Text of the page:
• My Next Guest Needs No Introduction With David Letterman • Netflix
  • StarTalk With Neil deGrasse Tyson • National Geographic
  • Vice • HBO

Outstanding Sound Editing for a Nonfiction Program (Single or Multi-Camera)

  • Anthony Bourdain: Parts Unknown • Seattle • CNN • CNN Original Series and Zero Point Zero Production, Inc.; Brian Bracken and Nick Brigden, Sound Editors
  • Blue Planet II • Coral Reefs • BBC America
  • The Defiant Ones • Episode 1 • HBO
  • Jane • National Geographic
  • The Vietnam War • Episode 6: Things Fall Apart (January 1968-July 1968) • PBS
  • Wild Wild Country • Part 1 • Netflix

Outstanding Sound Mixing for a Nonfiction Program (Single or Multi-Camera)

  • Anthony Bourdain: Parts Unknown • Lagos • CNN • CNN Original Series and Zero Point Zero Production, Inc.; Benny Mouthon, CAS, Re-Recording Mixer
  • The Defiant Ones • Episode 1 • HBO
  • Jane • National Geographic
  • The Vietnam War • Episode 6: Things Fall Apart (January 1968-July 1968) • PBS
  • Wild Wild Country • Part 1 • Netflix

The last nomination has special significance for me because I’ve said before that Bourdain was becoming the “Susan Lucci of the Emmy for Outstanding Writing” after repeatedly being nominated but passed over. My fingers are crossed he finally nails it this year.

Outstanding Writing for a Nonfiction Program

  • Anthony Bourdain: Parts Unknown • Southern Italy • CNN • CNN Original Series and Zero Point Zero Production, Inc.; Anthony Bourdain, Written by
  • The Defiant Ones • Episode 1 • HBO
  • Icarus • Netflix
  • Jane • National Geographic
  • Mister Rogers: It’s You I Like • PBS
  • The Vietnam War • Episode 8: The History Of The World (April 1969-May 1970) • PBS

Asia Argento appears in this Southern Italy episode, but if I remember correctly, she was an extra in meal scenes more than a content contributor. Undoubtedly a generous Bourdain gesture to give her more exposure to U.S. audiences.

Although Tony said he considered it one of the highlights of his television career, the Parts Unknown episode in Hong Kong, presumably directed by Argento, did not make the cut for an Emmy.

The Emmy ceremony is Monday, September 17, on NBC.

AND: Yesterday, the LA Times recently ran an open letter to “anyone who loves Anthony Bourdain and what he stood for” asking us all to give Argento a pass on any role she may have played in his death. I only recognized four names among the signers, so I must admit I wasn’t terribly moved.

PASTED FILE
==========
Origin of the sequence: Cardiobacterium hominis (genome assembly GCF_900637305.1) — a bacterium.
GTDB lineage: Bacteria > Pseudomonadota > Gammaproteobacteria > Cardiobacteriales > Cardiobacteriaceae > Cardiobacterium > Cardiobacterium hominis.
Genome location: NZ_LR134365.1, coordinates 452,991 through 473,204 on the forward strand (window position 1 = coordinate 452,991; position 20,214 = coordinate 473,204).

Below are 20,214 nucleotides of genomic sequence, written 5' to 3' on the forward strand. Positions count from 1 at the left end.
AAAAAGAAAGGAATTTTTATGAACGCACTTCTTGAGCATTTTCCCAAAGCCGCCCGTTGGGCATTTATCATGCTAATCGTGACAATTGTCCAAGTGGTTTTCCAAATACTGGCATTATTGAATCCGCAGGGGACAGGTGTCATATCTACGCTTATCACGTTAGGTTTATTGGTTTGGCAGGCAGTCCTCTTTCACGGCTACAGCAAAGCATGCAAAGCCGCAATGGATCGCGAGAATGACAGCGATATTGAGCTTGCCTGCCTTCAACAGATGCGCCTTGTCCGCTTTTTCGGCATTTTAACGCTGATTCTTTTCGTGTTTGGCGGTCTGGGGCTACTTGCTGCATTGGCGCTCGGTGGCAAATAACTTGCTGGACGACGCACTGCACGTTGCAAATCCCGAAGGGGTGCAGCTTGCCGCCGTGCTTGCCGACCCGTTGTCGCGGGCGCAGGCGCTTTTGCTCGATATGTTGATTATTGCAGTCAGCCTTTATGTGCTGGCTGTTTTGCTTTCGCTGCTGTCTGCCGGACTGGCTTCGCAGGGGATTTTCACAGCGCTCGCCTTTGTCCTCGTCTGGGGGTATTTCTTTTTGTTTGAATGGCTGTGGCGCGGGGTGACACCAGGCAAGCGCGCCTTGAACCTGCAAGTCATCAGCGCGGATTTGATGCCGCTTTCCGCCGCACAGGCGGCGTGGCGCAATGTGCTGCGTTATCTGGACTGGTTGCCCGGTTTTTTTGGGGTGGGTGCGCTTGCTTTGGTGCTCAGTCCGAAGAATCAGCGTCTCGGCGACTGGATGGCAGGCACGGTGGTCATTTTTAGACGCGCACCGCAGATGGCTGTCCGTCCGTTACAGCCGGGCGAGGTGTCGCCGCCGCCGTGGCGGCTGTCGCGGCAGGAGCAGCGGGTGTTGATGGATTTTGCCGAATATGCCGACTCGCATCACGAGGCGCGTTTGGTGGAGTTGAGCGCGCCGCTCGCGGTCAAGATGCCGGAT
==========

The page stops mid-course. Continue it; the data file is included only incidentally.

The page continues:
French Now Say Bourdain HAD Been Drinking

June 25, 2018

By Karen

Today should have been Anthony Bourdain’s 62nd birthday, but instead we’re still trying to learn the truth about why the hell he isn’t here to celebrate it, after taking his own life during a Parts Unknown filming in France on June 8. It appears alcohol played a bigger role than we knew.

The day it happened, it seemed almost that the French dispatched Inspector Clouseau to investigate. Bourdain’s death was immediately ruled a suicide with no foul play implicated and his body was whisked off to a morgue.

If only the French knew what fans and those close to Bourdain knew — he suffered from an inexplicable, self-destructive obsession with Italian actress Asia Argento, 42, one of the women who helped launch the movement to take down Harvey Weinstein.

From the beginning, the stench of Argento’s dark, demented existence permeated the relationship, but Bourdain publicly and persistently extolled Argento’s “magnificence” and myriad virtues that few could see.

The two-year affair culminated in two damning series of photos taken by separate paparazzi in Rome of Argento being flirty and intimate with a 28-year-old French journalist. Three days after the photos appeared online, Tony took his own life.

On Friday, June 22, exactly two weeks after Bourdain’s death, the French released statements about their toxicology report, the only known investigating they did — not the report itself…

First it was, “no trace of medicine, no trace of alcohol.”

Then they said, “trace of a nonnarcotic medicine in a therapeutic dose.”

That was amended to, “trace of alcohol.”

Now this morning on the Today Show, NBC’s Stephanie Gosk reports the French are saying there were “significant traces of alcohol.” And that “there were signs he drank significantly the night before he was found” hanging in his hotel room.

WTF, WTF, WTF?